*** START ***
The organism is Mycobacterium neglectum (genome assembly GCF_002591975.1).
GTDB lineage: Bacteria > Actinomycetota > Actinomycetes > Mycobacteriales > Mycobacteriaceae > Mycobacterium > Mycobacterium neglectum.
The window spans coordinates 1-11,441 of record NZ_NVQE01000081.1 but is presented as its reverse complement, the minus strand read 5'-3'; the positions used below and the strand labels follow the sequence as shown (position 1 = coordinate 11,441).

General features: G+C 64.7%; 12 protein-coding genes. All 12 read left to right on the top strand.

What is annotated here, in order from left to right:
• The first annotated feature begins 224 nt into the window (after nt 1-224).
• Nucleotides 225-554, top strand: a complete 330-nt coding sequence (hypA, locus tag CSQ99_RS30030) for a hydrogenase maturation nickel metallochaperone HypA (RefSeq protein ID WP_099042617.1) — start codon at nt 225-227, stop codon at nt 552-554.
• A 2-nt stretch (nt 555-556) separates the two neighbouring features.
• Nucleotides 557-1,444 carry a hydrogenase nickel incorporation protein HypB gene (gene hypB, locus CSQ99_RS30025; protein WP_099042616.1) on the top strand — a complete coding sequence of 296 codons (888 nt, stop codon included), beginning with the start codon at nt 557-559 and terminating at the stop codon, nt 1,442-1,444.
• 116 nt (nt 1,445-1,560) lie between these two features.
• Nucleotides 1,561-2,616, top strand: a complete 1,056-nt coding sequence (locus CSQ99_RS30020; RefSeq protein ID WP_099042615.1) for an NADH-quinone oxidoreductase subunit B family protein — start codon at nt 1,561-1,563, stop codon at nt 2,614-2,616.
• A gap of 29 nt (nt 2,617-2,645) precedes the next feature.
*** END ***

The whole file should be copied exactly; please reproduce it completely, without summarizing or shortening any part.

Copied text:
The organism is Mycobacterium neglectum (genome assembly GCF_002591975.1).
GTDB lineage: Bacteria > Actinomycetota > Actinomycetes > Mycobacteriales > Mycobacteriaceae > Mycobacterium > Mycobacterium neglectum.
The window spans coordinates 1-11,441 of record NZ_NVQE01000081.1 but is presented as its reverse complement, the minus strand read 5'-3'; the positions used below and the strand labels follow the sequence as shown (position 1 = coordinate 11,441).

General features: G+C 64.7%; 12 protein-coding genes. All 12 read left to right on the top strand.

What is annotated here, in order from left to right:
• The first annotated feature begins 224 nt into the window (after nt 1-224).
• Nucleotides 225-554, top strand: a complete 330-nt coding sequence (hypA, locus tag CSQ99_RS30030) for a hydrogenase maturation nickel metallochaperone HypA (RefSeq protein ID WP_099042617.1) — start codon at nt 225-227, stop codon at nt 552-554.
• A 2-nt stretch (nt 555-556) separates the two neighbouring features.
• Nucleotides 557-1,444 carry a hydrogenase nickel incorporation protein HypB gene (gene hypB, locus CSQ99_RS30025; protein WP_099042616.1) on the top strand — a complete coding sequence of 296 codons (888 nt, stop codon included), beginning with the start codon at nt 557-559 and terminating at the stop codon, nt 1,442-1,444.
• 116 nt (nt 1,445-1,560) lie between these two features.
• Nucleotides 1,561-2,616, top strand: a complete 1,056-nt coding sequence (locus CSQ99_RS30020; RefSeq protein ID WP_099042615.1) for an NADH-quinone oxidoreductase subunit B family protein — start codon at nt 1,561-1,563, stop codon at nt 2,614-2,616.
• A gap of 29 nt (nt 2,617-2,645) precedes the next feature.